Tuesday, 10 November 2009

The compound accessory reproductive organs of female mammals


This one’s triggered by two things. First, having been accused on Michael Malone’s May Contain Nuts (justifiably, I must confess) of a typical male obsession with the contents of bras, I feel a compulsion to explain myself. Second, from that starting point I arrived at messages on t-shirts and a particularly nasty one. Together, they seem to make it worthwhile posting this. (You may disagree.)

The point de départ, then. The fact that the Sun newspaper in the UK was a hit from day one because it featured a topless page 3 ‘girl’ every day immediately relegates anyone who admires the curves of breasts to a dark, onanistic underclass. There, we (I’m including myself for the moment because I haven’t yet offered any exculpatory evidence to indicate otherwise) hunch in our shifty, fetid corners, slavering, drooling and unconsciously giving in to Freudian longings and urges centred around deeply-buried memories of contented suckling. We’re primitive, unreconstructed creatures led not by what’s in our skulls but rather by an organ that has little to do with rational behaviour. Along with the ‘obsession’ goes the assumption that we have society’s permission to whistle at the owners of the admired appendages, make lubricious remarks and generally be thought of as ‘one of the lads’.

No point trying to deny that the world is crawling with such still-to-evolve individuals. And they make it difficult to articulate a case for the defence. For them, women and their component parts are sex objects, full stop. So how can I say that I find breasts (and many other anatomical bits of women) attractive? I have no urge to grab them, but they’re a source of innocent (yes, innocent) pleasure. (By the way, I'm not impressed by sheer size and certainly not by lumps of silicone such as those which the famous novelist Katie Price hangs on her collar bones, or by whatever it is that's been clamped to the top of Mrs Beckham's rib cage.) It would sound defensive, evasive, even insincere to claim that my response is aesthetic but it’s closer to that than to depraved. I really wish it were possible to tell women one passes in the street that they look good or walk beautifully without fear of being arrested for accosting them and/or making lewd suggestions. Surely they’d be happy to know that they were being appreciated in a totally unthreatening way.

Anyway, this led to the t-shirt messages because, if one’s gaze tends reflexively to drop to chests, one reads all sorts of quips on them and, surprisingly often, they relate to the things which the t-shirt is concealing. Scrawled across two rather large mounds on one were the words:

I WISH THESE WERE BRAINS

Another, which I saw in an illustration rather than being worn, had a ‘C’ on the front of the right arm and an ‘L’ on the front of the left. The front of the garment carried other specially chosen symbols, to create this overall effect:

C(.)(.)L

You’ve no doubt seen your own (or maybe even have favourites which you wear) so I won’t multiply the examples. (And, for a wee aside, which has nothing to do with the central point of all this, my favourite t-shirt message is one I saw on a man in one of the less affluent areas of Glasgow. He was an ordinary guy but his t-shirt told everyone:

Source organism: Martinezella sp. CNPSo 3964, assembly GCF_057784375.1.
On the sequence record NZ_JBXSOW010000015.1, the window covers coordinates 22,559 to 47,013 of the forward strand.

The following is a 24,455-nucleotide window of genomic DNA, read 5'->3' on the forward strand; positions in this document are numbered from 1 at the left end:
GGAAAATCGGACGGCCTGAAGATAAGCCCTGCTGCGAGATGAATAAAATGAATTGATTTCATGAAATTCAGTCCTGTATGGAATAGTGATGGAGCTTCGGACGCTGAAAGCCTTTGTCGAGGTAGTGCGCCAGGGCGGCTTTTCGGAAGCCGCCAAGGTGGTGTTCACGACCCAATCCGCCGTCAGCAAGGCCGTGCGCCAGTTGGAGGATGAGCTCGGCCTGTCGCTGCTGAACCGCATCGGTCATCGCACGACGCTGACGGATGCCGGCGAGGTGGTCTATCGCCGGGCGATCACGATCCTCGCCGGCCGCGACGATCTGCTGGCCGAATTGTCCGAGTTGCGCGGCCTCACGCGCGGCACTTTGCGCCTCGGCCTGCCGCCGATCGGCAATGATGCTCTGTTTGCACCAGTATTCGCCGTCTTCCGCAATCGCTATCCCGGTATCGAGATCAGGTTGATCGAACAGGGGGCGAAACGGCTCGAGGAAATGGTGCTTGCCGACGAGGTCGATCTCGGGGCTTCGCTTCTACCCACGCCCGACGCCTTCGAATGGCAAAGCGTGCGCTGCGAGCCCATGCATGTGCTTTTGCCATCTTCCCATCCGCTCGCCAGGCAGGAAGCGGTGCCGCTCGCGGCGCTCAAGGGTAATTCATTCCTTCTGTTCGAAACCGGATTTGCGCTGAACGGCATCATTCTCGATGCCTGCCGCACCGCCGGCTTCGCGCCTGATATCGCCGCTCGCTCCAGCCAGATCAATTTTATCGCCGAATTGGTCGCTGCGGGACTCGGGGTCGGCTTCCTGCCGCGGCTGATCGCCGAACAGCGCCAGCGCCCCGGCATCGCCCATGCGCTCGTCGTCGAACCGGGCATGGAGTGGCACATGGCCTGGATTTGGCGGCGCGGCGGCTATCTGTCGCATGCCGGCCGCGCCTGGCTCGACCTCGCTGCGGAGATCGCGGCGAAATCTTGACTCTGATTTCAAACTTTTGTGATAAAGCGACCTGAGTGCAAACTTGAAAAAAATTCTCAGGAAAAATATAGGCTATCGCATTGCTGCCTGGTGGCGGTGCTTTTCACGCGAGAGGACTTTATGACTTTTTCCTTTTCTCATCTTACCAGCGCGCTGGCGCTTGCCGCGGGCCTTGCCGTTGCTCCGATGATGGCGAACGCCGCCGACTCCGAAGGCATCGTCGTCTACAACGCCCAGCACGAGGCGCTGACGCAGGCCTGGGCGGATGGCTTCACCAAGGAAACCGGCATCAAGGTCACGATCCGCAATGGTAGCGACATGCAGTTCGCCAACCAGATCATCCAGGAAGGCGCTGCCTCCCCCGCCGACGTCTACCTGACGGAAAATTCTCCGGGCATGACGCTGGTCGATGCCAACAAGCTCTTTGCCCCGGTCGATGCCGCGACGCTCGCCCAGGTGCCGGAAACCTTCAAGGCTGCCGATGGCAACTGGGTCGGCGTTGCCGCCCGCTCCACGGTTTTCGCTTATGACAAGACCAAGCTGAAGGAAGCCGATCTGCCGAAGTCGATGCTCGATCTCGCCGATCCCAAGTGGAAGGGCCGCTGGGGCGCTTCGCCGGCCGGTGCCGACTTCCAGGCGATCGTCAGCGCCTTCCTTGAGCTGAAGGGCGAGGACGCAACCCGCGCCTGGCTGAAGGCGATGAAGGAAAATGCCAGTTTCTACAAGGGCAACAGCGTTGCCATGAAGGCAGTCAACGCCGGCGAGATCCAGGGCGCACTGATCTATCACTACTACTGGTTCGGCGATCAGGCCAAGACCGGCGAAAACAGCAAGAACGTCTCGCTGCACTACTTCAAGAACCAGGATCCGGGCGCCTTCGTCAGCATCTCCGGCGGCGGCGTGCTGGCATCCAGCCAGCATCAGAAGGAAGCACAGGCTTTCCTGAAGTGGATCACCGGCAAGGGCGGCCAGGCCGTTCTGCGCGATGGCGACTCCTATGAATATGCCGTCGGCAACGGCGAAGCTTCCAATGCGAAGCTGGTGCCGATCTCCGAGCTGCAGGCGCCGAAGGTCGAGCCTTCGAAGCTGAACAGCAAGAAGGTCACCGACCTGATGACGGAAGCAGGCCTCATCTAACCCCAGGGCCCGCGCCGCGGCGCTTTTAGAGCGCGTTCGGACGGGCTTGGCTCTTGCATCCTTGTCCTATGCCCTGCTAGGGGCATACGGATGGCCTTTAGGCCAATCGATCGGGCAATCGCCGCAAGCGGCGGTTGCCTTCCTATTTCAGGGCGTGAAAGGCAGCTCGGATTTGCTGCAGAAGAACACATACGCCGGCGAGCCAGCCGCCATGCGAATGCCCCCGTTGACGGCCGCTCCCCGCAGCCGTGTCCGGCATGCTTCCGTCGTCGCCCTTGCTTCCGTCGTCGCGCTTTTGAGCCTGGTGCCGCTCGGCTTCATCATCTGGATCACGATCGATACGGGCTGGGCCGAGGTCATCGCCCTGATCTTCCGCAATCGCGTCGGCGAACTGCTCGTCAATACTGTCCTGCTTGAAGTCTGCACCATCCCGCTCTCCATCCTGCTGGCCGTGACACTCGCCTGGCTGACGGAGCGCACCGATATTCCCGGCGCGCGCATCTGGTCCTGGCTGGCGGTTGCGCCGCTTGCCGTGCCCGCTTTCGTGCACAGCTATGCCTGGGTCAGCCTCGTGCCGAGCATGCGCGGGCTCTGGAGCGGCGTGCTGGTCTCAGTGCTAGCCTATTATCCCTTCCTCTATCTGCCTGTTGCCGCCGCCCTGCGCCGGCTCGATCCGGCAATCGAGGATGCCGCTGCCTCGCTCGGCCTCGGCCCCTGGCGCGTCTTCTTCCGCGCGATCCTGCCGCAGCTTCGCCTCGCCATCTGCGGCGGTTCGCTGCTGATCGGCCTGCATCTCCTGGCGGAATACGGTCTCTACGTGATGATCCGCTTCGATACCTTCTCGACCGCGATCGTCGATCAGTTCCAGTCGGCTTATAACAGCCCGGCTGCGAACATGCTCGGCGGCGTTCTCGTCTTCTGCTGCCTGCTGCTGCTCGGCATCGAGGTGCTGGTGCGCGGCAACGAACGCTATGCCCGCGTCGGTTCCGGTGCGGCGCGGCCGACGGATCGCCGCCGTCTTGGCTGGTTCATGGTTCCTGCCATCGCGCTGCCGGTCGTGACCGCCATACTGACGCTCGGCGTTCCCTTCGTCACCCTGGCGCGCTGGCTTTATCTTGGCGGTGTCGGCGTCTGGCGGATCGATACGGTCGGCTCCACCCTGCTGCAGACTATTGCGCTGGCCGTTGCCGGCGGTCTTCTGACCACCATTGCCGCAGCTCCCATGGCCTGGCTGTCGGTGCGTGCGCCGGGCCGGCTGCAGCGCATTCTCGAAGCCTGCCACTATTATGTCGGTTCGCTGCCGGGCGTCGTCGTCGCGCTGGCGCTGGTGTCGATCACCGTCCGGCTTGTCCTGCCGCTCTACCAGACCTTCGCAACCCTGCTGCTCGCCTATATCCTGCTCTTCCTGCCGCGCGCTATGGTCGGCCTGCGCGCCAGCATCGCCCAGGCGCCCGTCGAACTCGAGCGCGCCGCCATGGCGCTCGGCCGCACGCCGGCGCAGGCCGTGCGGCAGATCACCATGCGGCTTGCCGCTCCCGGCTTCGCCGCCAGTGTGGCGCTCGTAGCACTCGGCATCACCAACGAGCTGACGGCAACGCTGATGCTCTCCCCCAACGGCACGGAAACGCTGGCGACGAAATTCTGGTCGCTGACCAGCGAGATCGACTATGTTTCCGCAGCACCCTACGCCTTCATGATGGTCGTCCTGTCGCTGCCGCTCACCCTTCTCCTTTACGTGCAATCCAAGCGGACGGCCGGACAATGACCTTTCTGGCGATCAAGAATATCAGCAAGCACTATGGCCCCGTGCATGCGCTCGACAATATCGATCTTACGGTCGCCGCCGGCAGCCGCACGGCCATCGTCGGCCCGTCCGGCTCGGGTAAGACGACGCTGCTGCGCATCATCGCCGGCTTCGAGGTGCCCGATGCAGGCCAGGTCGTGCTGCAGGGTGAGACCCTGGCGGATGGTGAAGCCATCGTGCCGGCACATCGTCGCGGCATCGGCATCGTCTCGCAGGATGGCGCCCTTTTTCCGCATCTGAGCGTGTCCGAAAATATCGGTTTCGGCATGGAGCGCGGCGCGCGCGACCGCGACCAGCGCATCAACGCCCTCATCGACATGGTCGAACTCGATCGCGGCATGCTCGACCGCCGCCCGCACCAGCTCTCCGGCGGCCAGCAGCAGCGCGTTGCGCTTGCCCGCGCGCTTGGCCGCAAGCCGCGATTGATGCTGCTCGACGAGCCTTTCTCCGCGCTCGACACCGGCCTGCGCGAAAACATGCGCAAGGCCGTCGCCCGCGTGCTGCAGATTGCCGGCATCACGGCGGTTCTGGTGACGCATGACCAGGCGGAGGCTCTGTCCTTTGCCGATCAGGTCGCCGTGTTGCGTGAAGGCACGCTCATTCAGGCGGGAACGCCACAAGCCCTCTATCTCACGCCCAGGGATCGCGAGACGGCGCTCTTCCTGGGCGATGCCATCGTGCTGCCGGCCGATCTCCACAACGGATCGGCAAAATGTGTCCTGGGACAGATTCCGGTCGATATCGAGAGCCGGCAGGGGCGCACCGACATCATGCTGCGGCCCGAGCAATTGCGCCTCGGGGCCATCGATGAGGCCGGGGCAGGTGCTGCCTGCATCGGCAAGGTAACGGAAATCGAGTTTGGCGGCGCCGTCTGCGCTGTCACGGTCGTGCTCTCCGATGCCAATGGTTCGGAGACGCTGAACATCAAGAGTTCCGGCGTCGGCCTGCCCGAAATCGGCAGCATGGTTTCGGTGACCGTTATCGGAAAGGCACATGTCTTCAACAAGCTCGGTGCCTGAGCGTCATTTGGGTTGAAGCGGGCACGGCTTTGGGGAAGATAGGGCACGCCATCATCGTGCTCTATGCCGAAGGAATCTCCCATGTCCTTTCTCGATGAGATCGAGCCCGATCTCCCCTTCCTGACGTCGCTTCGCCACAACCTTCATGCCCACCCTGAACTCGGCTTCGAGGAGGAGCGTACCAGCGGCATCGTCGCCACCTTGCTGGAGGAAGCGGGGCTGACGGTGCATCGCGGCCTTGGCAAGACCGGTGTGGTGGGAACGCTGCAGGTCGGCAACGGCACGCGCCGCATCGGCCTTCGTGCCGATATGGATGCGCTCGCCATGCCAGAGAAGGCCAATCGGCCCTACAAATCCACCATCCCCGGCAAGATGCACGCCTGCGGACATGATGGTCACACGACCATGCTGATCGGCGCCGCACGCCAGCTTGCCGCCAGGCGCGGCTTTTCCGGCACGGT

NOAM CHOMSKY
IS RIGHT


That is class.)

Anyway, to my final point. On a bus in St Andrews, two of my fellow passengers were biker types – not bikers the way Marlon Brando was a biker in The Wild One, but overweight, unattractive, greasy haired slouchers. They were probably in their early twenties but they didn’t look scary or threatening. Then, when they walked to the front to get off, I saw the message they had stitched across the back of their leather jackets:

DEAD GIRLS DON’T SAY NO

If it weren’t such a chilling thought that these individuals considered such an assertion worth sharing with the world, their infinitely sub-Wildean wit could be the source of amused speculation about the number of live girls who’d taken one look at them and said ‘no’ in ways which confirmed their essential impotence. To me, the brash proclamation was born of fear, inadequacy. Let’s face it, you don’t get street cred by confessing to necrophilia. But, for all that these were two sad, unpleasant individuals incapable of seeing how self-defeating their boast was, it left a nasty taste in my mouth and a sadness which soured the rest of the day. And, in the end, I wonder whether the innocence I claim for my appreciation of how women look isn’t after all on the same spectrum as the bikers’ message. I bloody well hope not.

20 comments:

  1. Dude, you're being too hard on yourself. Appreciation is part of the programme but what these two biker have is downright nasty. Different spectrum. Different ball park. Different species.

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  2. My husband still recalls one of the very early dates we had back in Baku. We sat at a dinner table outside, in a summer hot night, and a girl was making a speech. She was not particularly pretty, but she had the most beautifully shaped breasts I personally had ever seen. As she stood up, I noticed that she was not wearing a bra, and her t-shirt was a bit too tight. I looked at my then boyfriend, and asked him: "Are you looking at what I am looking at? They are pretty good, aren't they?" And he says these days that he thought to himself then: "wow, this girl is cool!"